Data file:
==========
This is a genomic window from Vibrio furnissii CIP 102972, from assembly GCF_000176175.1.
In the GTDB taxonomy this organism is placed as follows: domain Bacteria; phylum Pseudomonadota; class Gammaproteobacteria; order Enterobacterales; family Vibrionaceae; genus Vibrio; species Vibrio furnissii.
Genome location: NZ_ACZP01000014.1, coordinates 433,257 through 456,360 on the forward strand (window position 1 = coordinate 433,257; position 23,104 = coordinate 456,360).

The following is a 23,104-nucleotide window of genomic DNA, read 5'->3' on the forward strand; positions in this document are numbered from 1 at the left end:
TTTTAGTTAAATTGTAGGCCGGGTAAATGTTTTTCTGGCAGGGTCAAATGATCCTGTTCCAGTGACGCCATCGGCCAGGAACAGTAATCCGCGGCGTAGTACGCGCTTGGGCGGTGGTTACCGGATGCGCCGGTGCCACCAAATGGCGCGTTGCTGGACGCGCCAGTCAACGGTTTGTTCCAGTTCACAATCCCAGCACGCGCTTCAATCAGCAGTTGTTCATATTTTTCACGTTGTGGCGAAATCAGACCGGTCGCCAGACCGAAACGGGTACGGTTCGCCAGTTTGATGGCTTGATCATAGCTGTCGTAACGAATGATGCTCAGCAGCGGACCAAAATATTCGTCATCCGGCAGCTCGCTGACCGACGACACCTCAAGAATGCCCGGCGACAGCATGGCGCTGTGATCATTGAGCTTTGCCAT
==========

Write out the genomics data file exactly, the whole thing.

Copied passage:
This is a genomic window from Vibrio furnissii CIP 102972, from assembly GCF_000176175.1.
In the GTDB taxonomy this organism is placed as follows: domain Bacteria; phylum Pseudomonadota; class Gammaproteobacteria; order Enterobacterales; family Vibrionaceae; genus Vibrio; species Vibrio furnissii.
Genome location: NZ_ACZP01000014.1, coordinates 433,257 through 456,360 on the forward strand (window position 1 = coordinate 433,257; position 23,104 = coordinate 456,360).

The following is a 23,104-nucleotide window of genomic DNA, read 5'->3' on the forward strand; positions in this document are numbered from 1 at the left end:
TTTTAGTTAAATTGTAGGCCGGGTAAATGTTTTTCTGGCAGGGTCAAATGATCCTGTTCCAGTGACGCCATCGGCCAGGAACAGTAATCCGCGGCGTAGTACGCGCTTGGGCGGTGGTTACCGGATGCGCCGGTGCCACCAAATGGCGCGTTGCTGGACGCGCCAGTCAACGGTTTGTTCCAGTTCACAATCCCAGCACGCGCTTCAATCAGCAGTTGTTCATATTTTTCACGTTGTGGCGAAATCAGACCGGTCGCCAGACCGAAACGGGTACGGTTCGCCAGTTTGATGGCTTGATCATAGCTGTCGTAACGAATGATGCTCAGCAGCGGACCAAAATATTCGTCATCCGGCAGCTCGCTGACCGACGACACCTCAAGAATGCCCGGCGACAGCATGGCGCTGTGATCATTGAGCTTTGCCAT